The Southeastern Asians discovered oranges, but it was the Romans who first cultivated them in Europe around the time of Christ. By the 15th century oranges were an expensive, much sought luxury. Columbus planted the first orange seeds in the New World, where they flourished.
Today, the United States is the world's leading orange-producing nation, with the annul yield more than twice that of any other country. Florida, California, Texas and Arizona are the leading producer states, with the greatest single use of their collective product being made into orange juice. The popularity of orange juice, however, is a post-1920 phenomenon.
Until the early 20th century, oranges in America were principally served as dessert. Early 20th-century advances in nutrition and dietetics were responsible for public awareness of the value citrus fruit plays in daily diet. As with so many things, however, there is a direct relationship between the increased popularity of orange juice and the decrease in quality as mass production and processing rise to meet demand. The truth is that no frozen orange-juice concentrate can match juice freshly squeezed.
The following recipes explore the wide variety of uses that can be found for oranges beyond the usual. The first is the creation of Jan Meyer: ORANGE/AVOCADO SALAD MEYER (8 to 10 servings) SAUCE: 1/2 cup salad oil 1/4 cup fresh orange juice 2 tablespoon sugar 2 tablespoons red wine vinegar 2 tablespoons fresh lemon juice 1/2 teaspoon salt 1 tablespoon grated orange rind 1 tablespoon grated lemon rind Pinch poppy seed SALAD: 3 heads Boston lettuce or 2 heads Boston and 1 head Romaine 3 ripe avocados 3 11-ounce cans Mandarin oranges (drained) 3 cucumbers 2 bananas 2 tablespoons chopped green onion (optional)
Combine all of the ingredients for the sauce in a jar of cruet and shake well. The sauce must be prepared at least 4 or 5 hours prior to when it is to be served, and it is best if it is made the night before.
Break the lettuce into a large bowl. Peel and dice the avocados, slice the cucumber and bananas and combine with the oranges and green onion. Pour the sauce over the mixture and toss gently. Makes a find accompaniment to highly spiced entrees or barbecued meats. BREAST OF CHICKEN A L'ORANGE (6 servings) 3 whole chicken breasts, split 6 pats of softened butter 1 small onion, minced 2 carrots grated 2 ribs celery, minced 2 tablespoons grated orange rind Juice of 1 orange 3/4 cup dry white wine 1/2 cup chicken stock or bouillon Salt and pepper to taste 2 tablespoons cornstarch dissolved in 2 tablespoons water Paprika Thinly sliced orange rounds for garnish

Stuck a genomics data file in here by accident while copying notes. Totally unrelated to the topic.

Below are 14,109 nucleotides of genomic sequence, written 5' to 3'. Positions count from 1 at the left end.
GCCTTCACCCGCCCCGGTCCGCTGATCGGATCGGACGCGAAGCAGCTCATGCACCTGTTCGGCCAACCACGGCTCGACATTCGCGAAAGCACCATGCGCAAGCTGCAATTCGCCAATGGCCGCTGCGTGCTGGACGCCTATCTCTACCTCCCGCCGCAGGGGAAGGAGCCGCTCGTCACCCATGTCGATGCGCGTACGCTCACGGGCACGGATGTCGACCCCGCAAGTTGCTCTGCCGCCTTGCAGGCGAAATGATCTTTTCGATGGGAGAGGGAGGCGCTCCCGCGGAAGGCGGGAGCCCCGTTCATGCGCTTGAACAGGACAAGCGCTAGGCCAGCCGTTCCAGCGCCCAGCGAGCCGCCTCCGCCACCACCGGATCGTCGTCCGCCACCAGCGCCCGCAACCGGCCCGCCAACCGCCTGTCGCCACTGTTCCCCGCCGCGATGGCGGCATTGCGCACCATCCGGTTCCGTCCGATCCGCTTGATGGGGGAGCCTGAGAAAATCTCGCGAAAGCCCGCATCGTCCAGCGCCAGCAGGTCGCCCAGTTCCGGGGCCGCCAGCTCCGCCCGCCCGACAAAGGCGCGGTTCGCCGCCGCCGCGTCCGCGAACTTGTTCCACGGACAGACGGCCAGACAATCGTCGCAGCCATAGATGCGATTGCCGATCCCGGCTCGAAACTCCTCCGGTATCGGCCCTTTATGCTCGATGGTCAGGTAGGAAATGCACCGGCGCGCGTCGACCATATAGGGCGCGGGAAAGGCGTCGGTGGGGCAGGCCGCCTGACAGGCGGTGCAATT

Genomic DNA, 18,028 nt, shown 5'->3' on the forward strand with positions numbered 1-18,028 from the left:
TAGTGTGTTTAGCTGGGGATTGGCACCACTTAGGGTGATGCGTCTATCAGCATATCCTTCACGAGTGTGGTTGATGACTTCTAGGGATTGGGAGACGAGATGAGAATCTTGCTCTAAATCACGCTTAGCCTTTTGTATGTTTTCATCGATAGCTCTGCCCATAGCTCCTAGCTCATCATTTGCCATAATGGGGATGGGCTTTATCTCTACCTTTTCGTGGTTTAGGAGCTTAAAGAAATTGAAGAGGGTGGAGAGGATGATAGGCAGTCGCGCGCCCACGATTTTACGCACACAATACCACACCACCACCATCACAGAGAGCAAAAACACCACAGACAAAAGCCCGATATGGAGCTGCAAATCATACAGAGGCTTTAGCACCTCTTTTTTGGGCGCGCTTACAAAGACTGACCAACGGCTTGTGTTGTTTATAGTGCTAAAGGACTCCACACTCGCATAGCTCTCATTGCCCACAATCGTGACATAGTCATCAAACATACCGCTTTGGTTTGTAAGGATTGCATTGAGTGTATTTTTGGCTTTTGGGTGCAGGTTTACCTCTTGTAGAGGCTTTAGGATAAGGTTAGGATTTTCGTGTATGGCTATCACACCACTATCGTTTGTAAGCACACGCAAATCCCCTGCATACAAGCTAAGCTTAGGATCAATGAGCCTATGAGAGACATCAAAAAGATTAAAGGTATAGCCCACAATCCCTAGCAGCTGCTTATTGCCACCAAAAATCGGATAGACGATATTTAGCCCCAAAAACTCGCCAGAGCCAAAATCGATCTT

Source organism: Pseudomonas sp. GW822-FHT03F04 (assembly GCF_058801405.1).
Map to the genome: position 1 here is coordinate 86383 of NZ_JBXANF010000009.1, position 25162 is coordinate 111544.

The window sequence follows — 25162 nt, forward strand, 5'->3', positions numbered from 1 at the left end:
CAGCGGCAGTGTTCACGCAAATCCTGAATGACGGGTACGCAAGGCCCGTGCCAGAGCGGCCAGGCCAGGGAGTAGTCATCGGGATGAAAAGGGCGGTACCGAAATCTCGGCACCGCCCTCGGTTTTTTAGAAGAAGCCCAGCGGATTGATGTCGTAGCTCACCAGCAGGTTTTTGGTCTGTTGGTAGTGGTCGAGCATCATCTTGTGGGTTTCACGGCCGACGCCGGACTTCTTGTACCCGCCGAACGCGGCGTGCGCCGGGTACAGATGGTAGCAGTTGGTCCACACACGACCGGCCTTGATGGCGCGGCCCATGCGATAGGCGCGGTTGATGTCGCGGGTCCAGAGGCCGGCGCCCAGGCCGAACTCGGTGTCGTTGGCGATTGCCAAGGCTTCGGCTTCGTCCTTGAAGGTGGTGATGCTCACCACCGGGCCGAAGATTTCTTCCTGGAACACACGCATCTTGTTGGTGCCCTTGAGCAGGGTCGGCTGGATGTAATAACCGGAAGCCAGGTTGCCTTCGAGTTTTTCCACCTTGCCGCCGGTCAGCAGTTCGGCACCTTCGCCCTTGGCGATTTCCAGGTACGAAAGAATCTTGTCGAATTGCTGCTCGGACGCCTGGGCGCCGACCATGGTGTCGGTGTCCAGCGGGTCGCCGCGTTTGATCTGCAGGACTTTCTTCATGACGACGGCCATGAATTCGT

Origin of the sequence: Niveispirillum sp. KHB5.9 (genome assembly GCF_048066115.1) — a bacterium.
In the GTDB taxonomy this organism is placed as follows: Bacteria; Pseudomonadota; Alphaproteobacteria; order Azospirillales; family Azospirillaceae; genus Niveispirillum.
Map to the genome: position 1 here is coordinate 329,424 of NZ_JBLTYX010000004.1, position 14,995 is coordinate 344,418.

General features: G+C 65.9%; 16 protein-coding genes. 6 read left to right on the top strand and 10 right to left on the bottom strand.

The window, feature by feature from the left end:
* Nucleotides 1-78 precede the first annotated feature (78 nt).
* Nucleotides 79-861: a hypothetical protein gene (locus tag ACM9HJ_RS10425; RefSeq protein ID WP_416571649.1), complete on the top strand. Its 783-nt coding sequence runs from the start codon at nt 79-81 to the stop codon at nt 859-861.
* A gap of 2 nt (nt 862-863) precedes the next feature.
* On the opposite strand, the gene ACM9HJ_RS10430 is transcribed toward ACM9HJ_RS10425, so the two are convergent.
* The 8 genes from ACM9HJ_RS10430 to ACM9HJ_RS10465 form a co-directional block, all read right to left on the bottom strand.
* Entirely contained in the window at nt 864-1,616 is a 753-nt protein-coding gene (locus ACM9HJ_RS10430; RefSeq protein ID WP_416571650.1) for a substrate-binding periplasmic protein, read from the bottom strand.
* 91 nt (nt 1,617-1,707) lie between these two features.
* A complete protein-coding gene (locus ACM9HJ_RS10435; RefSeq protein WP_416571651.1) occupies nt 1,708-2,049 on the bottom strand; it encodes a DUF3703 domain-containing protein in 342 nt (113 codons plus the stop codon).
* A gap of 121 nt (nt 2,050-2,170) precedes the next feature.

Rub each chicken breast with softened butter. Spread the onion, carrot celery and orange rind over the bottom of a shallow baking dish. Place the chicken on top of the vegetables; mix 1/2 cup orange juice and 1/4 cup wine and pour it over the chicken. Bake it 350 degrees for 50 minutes to 1 hour, basting the chicken about every 10 minutes. Remove the chicken to a hot platter and keep warm.
Without pouring off any of the pan juices or softened vegetables, add remaining orange juice, wine and stock, scraping up any bits which have attached themselves to the pan. Pour that mixture through a medium fine wire strainer into a small saucepan, forcing the vegetables through the strainer with the back of a spoon. Bring the mixture to a slow boil over low heat and add salt and pepper to taste; add the cornstarch mixture, stirring until the sauce thickens. Pour the sauce over the chicken and dust with paprika. Garnish the platter with thinly sliced orange rounds. Serve immediately. SWEET ORANGE SAUCE (8 servings) 3 tablespoons sweet butter 1/2 cup sugar 2 1/2 tablespoons cornstarch 2 pinches salt 1 cup fresh orange juice 2 tablespoons fresh lemon juice 1 tablespoon grated orange rind 1 teaspoon grated lemon rind 1 tablespoon orange liqueur
In a small bowl combine the sugar, cornstarch, salt, orange and lemon juice. Melt the butter in a saucepan over moderate heat and add the orange mixture. Cook and stir until the sauce begins to thicken. Add the lemon and orange rind and the liqueur and continue stirring for 2 to 3 more minutes. Serve over hot gingerbread, banana bread, pumpkin or carrot cake, pound cake or over crepes stuffed with mandarin oranges.